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The dead man, the teleporter and the bartender

A Hole in Space

By Larry Niven

3 Apr, 2016

Because My Tears Are Delicious To You

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This is my third foray into what I have decided to call the essential collections of Larry Niven, being an irregular review series I may not even get around to finishing or continuing” (or, as it turned out, tagging or giving its own formal series name in the sidebar). 

The actual physical book I am reviewing is something of a mystery, because I have no idea how I ended up with a copy of the 1974 printing of A Hole in Space . I clearly remember that the first Niven book I bought was the 1975 edition of Neutron Star


I liked it enough to snap up all the subsequent Niven collections. The book sitting on my desk is clearly the 1974 printing and was purchased new; both the price and the absence of the distinctive cover format Ballantine/Del Rey used for Niven in the latter half of the 1970 make that clear. Did I buy an old, but previously unsold copy that had lingered on bookstore shelves?

At first I thought that this book might be a relic of the failed commune that trashed my family’s farm. (Bad decision to rent to them, bad, bad.) They left behind a lot of junk. My copy of Beyond This Horizon  is a hippy relic. But on second thought, I realized that we had cleared away the last remnants of the commune by 1971, or 1972 at the latest. Unless the hippies had developed a time machine just for buying books from the future, this book could not have been left by them. It’s a puzzle I will probably never solve.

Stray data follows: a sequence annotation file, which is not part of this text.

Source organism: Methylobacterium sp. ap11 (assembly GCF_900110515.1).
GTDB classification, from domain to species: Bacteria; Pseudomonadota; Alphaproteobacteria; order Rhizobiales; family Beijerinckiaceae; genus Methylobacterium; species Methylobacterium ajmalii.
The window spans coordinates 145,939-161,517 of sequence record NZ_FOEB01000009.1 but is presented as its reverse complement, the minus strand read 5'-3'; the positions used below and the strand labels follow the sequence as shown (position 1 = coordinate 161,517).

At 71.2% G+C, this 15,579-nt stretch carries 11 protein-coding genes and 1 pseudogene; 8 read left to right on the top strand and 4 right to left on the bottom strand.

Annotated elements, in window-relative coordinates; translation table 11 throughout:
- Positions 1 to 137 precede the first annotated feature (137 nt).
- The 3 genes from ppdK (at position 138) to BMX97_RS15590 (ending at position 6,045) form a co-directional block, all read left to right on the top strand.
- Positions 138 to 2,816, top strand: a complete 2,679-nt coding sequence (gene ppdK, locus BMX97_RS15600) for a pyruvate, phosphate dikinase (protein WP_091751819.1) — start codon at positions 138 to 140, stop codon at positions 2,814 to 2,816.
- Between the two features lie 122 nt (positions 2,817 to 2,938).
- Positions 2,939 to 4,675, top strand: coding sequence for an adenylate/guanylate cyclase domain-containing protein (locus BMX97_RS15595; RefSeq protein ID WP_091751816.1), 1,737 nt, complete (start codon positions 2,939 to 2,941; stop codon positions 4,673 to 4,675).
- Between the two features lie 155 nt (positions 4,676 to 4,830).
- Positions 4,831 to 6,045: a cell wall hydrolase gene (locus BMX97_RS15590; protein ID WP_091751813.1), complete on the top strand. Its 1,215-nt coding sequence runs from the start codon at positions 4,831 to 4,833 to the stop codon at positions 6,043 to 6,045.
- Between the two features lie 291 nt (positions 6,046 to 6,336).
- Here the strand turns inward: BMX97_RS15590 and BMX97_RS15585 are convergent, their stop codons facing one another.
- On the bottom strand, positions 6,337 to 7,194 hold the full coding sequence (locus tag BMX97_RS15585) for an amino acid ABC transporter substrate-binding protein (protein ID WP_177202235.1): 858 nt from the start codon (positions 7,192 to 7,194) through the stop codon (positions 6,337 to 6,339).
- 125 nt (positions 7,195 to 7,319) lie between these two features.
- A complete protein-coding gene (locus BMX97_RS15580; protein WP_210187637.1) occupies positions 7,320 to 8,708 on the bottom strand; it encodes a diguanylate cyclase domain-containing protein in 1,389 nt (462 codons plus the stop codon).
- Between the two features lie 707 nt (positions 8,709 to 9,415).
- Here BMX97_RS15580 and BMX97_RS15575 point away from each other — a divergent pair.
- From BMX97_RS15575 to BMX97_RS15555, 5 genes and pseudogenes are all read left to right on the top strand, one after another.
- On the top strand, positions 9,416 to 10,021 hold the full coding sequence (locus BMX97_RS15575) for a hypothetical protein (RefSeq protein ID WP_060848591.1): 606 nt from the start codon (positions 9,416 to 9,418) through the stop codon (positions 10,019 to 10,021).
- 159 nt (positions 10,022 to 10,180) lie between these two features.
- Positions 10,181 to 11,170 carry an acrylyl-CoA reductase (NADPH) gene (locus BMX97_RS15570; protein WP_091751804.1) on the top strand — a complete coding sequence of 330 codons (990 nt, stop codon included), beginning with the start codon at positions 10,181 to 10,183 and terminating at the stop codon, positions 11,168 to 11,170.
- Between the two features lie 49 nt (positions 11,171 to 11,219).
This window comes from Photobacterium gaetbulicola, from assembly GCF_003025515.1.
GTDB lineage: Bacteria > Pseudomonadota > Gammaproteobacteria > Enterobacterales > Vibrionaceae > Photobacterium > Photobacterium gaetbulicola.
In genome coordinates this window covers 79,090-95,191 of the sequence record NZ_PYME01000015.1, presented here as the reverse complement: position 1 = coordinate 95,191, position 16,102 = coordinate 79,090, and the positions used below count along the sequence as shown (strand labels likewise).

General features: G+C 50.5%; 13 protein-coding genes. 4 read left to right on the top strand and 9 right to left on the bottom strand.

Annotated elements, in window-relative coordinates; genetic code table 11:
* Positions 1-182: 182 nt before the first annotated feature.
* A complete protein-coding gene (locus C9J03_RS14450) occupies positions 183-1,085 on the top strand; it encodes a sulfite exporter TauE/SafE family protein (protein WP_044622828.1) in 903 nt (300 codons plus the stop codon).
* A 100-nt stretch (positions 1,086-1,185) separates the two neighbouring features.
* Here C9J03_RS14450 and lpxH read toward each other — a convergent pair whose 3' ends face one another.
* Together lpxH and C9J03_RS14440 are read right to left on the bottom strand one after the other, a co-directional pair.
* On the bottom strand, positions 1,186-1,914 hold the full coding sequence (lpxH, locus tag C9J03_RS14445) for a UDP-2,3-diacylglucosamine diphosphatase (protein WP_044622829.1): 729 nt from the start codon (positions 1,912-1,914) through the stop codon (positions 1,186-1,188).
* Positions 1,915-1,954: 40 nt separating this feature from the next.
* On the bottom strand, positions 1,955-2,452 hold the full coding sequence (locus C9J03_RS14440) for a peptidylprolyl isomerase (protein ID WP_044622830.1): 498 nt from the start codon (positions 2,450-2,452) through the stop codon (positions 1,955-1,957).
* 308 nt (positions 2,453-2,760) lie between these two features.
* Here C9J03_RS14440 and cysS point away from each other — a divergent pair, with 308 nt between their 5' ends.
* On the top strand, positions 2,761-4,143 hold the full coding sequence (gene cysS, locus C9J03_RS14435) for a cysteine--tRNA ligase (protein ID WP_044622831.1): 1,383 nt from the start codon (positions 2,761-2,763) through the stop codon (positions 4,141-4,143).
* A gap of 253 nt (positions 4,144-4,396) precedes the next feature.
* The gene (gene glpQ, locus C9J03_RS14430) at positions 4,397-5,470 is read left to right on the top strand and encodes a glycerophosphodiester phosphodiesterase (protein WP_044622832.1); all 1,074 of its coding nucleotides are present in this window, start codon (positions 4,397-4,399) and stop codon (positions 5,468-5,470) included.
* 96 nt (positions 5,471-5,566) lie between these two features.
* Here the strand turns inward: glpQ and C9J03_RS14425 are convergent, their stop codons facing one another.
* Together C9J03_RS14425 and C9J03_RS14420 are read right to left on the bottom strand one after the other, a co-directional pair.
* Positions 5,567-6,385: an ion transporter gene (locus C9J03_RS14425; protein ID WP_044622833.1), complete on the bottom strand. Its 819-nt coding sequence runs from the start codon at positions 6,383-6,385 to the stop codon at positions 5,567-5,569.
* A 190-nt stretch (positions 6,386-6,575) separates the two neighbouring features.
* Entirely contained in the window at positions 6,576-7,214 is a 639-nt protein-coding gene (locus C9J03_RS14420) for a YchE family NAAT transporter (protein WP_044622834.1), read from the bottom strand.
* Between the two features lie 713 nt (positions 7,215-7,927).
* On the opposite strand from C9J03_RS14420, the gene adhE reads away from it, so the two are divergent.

(Trivial? Well, it matters to me, OK? Provenance is important to collectors.) 

This was for many years my favourite Niven collection. Has time been kind to it? 

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Remember when Niven was fun?

All the Myriad Ways

By Larry Niven

27 Sep, 2015

Because My Tears Are Delicious To You